Liked by 3 people

    • These guys might have something to learn from Pvt. Jennings. There’s a lot in these 99 words Susan. And it’s good to get more background on Michael. I know he and Tessa have their issues with you but maybe it’s okay that you’re all getting to know the one another and the story together, gradually. At least with these machines the story isn’t chiseled into stone- you can always re-thread these beads later.

      Liked by 2 people

    • Charli Mills says:

      Susan, typically, I don’t get to talk as much as I have with my kids since the pandemic, so I enjoy it. Although I miss getting to see them in person. I want to shoot a bear with a camera, too (one with a very long telephoto lens). You and your Rt. 66 Traveler are welcome here any time we are not under quarantine!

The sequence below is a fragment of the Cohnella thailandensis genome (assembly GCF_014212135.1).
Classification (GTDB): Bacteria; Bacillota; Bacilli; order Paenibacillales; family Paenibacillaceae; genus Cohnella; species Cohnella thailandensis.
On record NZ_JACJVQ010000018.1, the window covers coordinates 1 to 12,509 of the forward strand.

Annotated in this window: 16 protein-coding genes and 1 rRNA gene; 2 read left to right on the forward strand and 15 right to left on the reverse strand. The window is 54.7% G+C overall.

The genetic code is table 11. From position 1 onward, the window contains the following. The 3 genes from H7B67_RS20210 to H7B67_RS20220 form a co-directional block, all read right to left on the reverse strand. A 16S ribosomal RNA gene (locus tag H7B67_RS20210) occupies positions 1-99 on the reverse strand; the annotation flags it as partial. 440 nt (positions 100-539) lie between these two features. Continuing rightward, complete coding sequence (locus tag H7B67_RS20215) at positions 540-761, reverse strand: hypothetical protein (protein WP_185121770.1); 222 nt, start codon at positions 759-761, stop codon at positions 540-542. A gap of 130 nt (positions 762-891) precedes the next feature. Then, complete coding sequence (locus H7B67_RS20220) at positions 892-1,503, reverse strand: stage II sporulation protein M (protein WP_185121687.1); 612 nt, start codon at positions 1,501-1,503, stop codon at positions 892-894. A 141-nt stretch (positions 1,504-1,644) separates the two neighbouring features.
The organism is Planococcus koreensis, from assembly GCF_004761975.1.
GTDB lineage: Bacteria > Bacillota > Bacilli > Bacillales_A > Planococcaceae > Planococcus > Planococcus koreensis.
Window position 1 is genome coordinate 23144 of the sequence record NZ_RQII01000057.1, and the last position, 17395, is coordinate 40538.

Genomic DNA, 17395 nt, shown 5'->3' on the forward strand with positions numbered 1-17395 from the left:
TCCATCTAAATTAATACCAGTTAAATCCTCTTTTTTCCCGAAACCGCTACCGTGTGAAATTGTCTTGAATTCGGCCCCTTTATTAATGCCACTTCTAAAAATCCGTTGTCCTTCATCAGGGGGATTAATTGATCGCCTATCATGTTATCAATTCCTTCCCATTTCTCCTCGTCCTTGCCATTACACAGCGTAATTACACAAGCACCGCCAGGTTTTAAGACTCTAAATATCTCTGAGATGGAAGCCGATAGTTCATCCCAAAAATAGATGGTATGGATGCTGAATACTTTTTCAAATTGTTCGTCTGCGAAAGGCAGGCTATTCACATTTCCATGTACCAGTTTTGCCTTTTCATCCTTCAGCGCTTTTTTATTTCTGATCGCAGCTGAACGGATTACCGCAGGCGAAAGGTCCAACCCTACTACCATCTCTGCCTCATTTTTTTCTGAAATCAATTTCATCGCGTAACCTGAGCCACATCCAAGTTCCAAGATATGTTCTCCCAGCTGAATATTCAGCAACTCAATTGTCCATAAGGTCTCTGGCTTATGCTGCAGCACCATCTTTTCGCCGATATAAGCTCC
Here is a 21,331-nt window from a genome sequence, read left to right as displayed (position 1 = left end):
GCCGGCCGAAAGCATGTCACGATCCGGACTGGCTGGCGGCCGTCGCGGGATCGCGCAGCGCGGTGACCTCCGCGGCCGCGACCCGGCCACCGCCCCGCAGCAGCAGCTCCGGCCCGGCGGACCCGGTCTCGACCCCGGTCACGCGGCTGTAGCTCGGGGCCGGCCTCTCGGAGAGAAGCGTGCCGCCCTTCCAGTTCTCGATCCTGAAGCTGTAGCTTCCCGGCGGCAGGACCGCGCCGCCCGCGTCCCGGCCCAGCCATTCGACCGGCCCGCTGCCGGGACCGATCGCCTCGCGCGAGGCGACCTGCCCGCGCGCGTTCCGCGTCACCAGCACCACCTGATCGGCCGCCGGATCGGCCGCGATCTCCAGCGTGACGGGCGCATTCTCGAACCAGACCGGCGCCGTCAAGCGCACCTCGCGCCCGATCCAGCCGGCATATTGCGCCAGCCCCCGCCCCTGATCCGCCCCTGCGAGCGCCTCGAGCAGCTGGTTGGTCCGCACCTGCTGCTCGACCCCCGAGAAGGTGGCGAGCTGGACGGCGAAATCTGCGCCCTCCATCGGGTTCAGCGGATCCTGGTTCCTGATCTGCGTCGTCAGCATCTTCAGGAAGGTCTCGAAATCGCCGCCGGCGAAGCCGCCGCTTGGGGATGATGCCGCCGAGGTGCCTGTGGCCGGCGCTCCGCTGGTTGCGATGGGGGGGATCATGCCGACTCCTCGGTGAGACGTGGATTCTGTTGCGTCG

I think it’s significant that Michael is revealing this part of his story.

      Liked by 1 person

  34. Ann Edall Robson says:

    First day of no white rain in a week. It comes, melts, and comes again. Now that my writing chores are complete for this morning, it’s time to find my hat and go for a wander along the paths in search of changes since my last outing a few weeks ago.

    Shielded Eyes
    By Ann Edall-Robson

    Raking a hand through his blonde hair, he watched the moving silhouette in the arena. Stepping onto the bottom rail of the fence he settled his hat on his head in an effort to shield his eyes from the fall sun.

    The woman reined the buckskin gelding towards the intruder, offering him a flash of a smile that didn’t reach her eyes.

    “You’re a long way from where you should be.”

    His eyes never wavered from hers.

    “You know damn well this is where I should be!”​